Common spaces and decision making
From: Greg Nelson (ghnmercury.pgt.com)
Date: Fri, 6 Jul 2012 10:50:38 -0700 (PDT)
A few months ago, Sharon Villines wrote:

> Self-regulation in communities is a problem. Everyone wants to avoid
> conflict. Anyone who raises these issues will be labelled a
> troublemaker. "Live and let live." But the people who are expanding
> into community space will not necessarily be seen as the people
> causing the conflict.

This is reminiscent of an issue that has recently surfaced here, and I
appreciate the "reassurance" that what we ran into is a known issue.
Still, I think we need a better idea about how we actually make this
work in the future.

Our community (planned for 30 homes + common house clustered on 120
total acres) has a strong 'homesteading' focus, where people are using
land for growing their food, both animal and vegetable.  In support of
this, we have essentially 5 categories of land use:

1. Leased lots (about 0.07 acres each) where the homes are built.
   These are surveyed and their positions set in our local zoning law.

2. "Backyard extension" areas (fixed sized areas, typically behind
   the homes, though they may be moved with formal approval).  These
   are preapproved for gardening, sheds, fencing, and such features.

3. "Member project" areas.  These are fixed sized areas, allocated
   through community agreement, supporting particular projects.

4. "Outside project" areas.  These are like member projects except
   that they are done by non-members and include written leases with
   lease payments for the land.

5. "Common land" areas.  These are areas that are not allocated to any
   of the above.

One family recently proposed to raise ducks.  For this purpose, they
wanted the (non-exclusive) use of our community pond, which is also
used for swimming and fire protection.

A number of questions were raised including: How would the pond
ecosystem/swimmability be affected?  What were the contingency plans if
the pond quality deteriorated?  If there was a surplus (duck eggs, duck
meat) would it be sold to other community members (making a profit off
of common land?) or offered for free?  Should we write a lease for the
land being used, as we would for an "outside project"?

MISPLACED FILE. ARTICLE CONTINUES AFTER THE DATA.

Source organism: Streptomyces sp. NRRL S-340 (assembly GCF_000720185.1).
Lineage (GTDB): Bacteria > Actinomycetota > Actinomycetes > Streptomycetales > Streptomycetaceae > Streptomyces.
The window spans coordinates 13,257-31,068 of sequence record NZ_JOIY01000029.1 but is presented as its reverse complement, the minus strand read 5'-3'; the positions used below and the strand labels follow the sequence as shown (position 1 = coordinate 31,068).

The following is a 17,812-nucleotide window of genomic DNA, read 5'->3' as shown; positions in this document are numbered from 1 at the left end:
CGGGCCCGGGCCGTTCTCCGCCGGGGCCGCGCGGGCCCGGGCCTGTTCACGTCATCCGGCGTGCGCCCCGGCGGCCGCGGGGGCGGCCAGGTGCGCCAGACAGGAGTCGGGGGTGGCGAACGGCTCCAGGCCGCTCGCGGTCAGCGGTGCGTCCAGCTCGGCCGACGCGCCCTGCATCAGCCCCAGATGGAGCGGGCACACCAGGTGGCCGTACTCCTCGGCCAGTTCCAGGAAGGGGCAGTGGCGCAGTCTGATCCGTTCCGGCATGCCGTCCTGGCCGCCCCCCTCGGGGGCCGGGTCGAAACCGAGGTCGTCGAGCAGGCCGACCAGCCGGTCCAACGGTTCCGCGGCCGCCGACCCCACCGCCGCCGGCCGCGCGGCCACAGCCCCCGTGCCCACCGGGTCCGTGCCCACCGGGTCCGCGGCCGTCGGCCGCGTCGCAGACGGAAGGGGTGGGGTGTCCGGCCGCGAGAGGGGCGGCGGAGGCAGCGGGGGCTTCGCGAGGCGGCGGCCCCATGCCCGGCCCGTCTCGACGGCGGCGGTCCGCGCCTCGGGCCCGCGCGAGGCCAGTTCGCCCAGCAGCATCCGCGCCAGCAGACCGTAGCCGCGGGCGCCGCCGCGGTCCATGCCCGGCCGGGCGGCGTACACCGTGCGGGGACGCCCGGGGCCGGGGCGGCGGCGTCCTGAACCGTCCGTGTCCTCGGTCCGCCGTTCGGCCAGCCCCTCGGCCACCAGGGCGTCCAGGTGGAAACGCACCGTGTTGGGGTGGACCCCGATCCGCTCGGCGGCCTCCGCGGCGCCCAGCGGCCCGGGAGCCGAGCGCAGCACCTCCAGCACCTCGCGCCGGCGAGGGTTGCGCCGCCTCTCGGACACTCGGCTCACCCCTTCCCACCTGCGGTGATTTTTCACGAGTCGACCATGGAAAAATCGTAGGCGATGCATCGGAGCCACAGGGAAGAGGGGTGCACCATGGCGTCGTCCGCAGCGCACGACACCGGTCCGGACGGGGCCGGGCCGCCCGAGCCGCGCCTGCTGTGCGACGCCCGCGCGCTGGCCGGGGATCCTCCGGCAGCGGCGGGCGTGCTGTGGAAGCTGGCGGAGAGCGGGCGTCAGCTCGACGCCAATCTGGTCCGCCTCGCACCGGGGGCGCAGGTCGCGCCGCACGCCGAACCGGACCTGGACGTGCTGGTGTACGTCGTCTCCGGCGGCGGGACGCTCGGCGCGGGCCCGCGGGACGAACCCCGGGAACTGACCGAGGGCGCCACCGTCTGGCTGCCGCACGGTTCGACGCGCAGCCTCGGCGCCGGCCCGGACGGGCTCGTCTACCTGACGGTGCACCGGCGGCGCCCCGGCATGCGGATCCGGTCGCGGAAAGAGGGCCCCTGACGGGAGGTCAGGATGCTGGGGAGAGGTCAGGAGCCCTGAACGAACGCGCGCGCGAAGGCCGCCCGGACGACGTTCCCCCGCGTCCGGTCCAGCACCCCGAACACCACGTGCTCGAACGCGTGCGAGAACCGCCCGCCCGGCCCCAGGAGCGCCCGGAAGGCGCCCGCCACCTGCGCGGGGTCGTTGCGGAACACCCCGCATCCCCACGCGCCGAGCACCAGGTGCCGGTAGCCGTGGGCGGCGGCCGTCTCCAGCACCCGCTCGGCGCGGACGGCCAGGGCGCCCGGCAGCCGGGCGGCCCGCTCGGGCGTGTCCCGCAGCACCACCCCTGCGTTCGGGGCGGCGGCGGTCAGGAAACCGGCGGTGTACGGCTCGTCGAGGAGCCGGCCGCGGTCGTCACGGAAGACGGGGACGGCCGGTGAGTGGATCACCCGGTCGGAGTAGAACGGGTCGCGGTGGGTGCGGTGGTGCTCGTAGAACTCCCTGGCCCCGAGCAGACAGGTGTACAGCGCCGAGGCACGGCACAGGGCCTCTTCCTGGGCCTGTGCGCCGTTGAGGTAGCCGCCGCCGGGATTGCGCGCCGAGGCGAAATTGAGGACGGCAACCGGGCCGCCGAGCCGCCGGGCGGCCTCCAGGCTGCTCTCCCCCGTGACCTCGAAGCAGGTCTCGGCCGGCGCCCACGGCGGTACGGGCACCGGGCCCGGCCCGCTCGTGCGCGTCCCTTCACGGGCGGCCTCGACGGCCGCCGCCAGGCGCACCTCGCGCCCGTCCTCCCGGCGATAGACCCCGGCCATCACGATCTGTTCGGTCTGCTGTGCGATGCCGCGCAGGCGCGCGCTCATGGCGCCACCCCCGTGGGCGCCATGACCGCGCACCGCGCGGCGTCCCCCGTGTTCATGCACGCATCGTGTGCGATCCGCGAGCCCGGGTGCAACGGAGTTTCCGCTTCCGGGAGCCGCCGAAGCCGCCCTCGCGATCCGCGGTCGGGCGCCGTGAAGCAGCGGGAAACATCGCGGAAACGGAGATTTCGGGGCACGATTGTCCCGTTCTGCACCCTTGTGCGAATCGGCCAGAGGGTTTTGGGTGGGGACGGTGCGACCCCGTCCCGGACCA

In response to these questions, the household proposing the ducks
first withdrew the proposal (without an opportunity to discuss) and
eventually chose to withdraw from the community and move elsewhere.
They cited, as a main reason for their decision, that it was "too hard
to do the things that they wished to do" with a fairly explicit
implication that they felt our decision making process itself was
broken.  For them, needing to have more than one meeting on a
proposal, or even having one meeting where they were required to
defend or modify their proposal, was more than they wanted to put up
with.

The general feeling among the remaining community members seems to be
that such proposals are perfectly practical *if people are willing to
work on them.*  My own observation about projects already going on
here is that (for the most part) plants tend to stay put where you
plant them, but animals are more complex and require more discussion.
However, at least one of the departing residents has promised
(threatened?) to deliver us a written analysis of how our
decision-making is broken once she "is done being angry."

How seriously should we take this?  Obviously feedback can be good,
but how should we address feedback from people who have self-selected
out of the community?

Also, how far out of the norm are we?  Most coho communities that I
know of don't have horses and multiple flocks of chickens with plans
ahead for goats, sheep, maybe a cow...

Finally, if any communities out there have a similar kind of land use
in mind, I'd like to hear how you actually handle the allocation
process in a way that is fair to all the residents.  Particularly if
it manages to keep both the "expanders" and the "regulators" that
Sharon described at peace with one another.

Thank you,
Greg Nelson                     email:  terramantra [at] gmail.com
White Hawk Ecovillage           phone:  607-273-2576
Ithaca, NY 14850                web:    www.whitehawk.org

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